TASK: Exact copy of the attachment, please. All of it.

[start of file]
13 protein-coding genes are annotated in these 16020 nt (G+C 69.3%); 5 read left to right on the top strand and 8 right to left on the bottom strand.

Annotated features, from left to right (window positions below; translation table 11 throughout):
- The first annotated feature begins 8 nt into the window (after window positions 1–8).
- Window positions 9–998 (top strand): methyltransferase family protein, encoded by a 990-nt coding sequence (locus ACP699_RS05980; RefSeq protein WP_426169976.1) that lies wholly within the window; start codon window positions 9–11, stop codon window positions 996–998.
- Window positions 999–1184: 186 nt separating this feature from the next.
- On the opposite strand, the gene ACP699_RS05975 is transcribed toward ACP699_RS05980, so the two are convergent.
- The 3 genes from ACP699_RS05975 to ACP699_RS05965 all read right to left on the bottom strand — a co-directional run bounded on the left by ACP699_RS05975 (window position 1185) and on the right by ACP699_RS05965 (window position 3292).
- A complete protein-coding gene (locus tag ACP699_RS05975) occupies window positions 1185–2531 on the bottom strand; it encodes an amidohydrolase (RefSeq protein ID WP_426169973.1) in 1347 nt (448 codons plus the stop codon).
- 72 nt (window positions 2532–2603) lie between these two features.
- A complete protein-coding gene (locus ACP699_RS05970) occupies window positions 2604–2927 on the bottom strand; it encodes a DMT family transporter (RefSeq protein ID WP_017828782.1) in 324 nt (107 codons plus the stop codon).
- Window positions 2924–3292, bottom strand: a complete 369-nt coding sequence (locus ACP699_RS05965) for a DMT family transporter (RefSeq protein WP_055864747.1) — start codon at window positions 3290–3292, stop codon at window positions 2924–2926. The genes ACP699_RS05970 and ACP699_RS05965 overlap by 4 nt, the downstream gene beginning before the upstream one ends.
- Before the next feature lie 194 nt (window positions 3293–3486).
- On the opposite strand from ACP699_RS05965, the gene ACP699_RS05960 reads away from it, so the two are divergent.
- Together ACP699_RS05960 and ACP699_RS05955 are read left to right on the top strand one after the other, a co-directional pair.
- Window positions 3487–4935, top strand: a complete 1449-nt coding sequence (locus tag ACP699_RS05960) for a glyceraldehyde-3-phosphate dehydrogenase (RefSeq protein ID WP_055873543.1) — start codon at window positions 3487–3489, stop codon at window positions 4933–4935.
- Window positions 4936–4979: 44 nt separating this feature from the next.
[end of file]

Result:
13 protein-coding genes are annotated in these 16020 nt (G+C 69.3%); 5 read left to right on the top strand and 8 right to left on the bottom strand.

Annotated features, from left to right (window positions below; translation table 11 throughout):
- The first annotated feature begins 8 nt into the window (after window positions 1–8).
- Window positions 9–998 (top strand): methyltransferase family protein, encoded by a 990-nt coding sequence (locus ACP699_RS05980; RefSeq protein WP_426169976.1) that lies wholly within the window; start codon window positions 9–11, stop codon window positions 996–998.
- Window positions 999–1184: 186 nt separating this feature from the next.
- On the opposite strand, the gene ACP699_RS05975 is transcribed toward ACP699_RS05980, so the two are convergent.
- The 3 genes from ACP699_RS05975 to ACP699_RS05965 all read right to left on the bottom strand — a co-directional run bounded on the left by ACP699_RS05975 (window position 1185) and on the right by ACP699_RS05965 (window position 3292).
- A complete protein-coding gene (locus tag ACP699_RS05975) occupies window positions 1185–2531 on the bottom strand; it encodes an amidohydrolase (RefSeq protein ID WP_426169973.1) in 1347 nt (448 codons plus the stop codon).
- 72 nt (window positions 2532–2603) lie between these two features.
- A complete protein-coding gene (locus ACP699_RS05970) occupies window positions 2604–2927 on the bottom strand; it encodes a DMT family transporter (RefSeq protein ID WP_017828782.1) in 324 nt (107 codons plus the stop codon).
- Window positions 2924–3292, bottom strand: a complete 369-nt coding sequence (locus ACP699_RS05965) for a DMT family transporter (RefSeq protein WP_055864747.1) — start codon at window positions 3290–3292, stop codon at window positions 2924–2926. The genes ACP699_RS05970 and ACP699_RS05965 overlap by 4 nt, the downstream gene beginning before the upstream one ends.
- Before the next feature lie 194 nt (window positions 3293–3486).
- On the opposite strand from ACP699_RS05965, the gene ACP699_RS05960 reads away from it, so the two are divergent.
- Together ACP699_RS05960 and ACP699_RS05955 are read left to right on the top strand one after the other, a co-directional pair.
- Window positions 3487–4935, top strand: a complete 1449-nt coding sequence (locus tag ACP699_RS05960) for a glyceraldehyde-3-phosphate dehydrogenase (RefSeq protein ID WP_055873543.1) — start codon at window positions 3487–3489, stop codon at window positions 4933–4935.
- Window positions 4936–4979: 44 nt separating this feature from the next.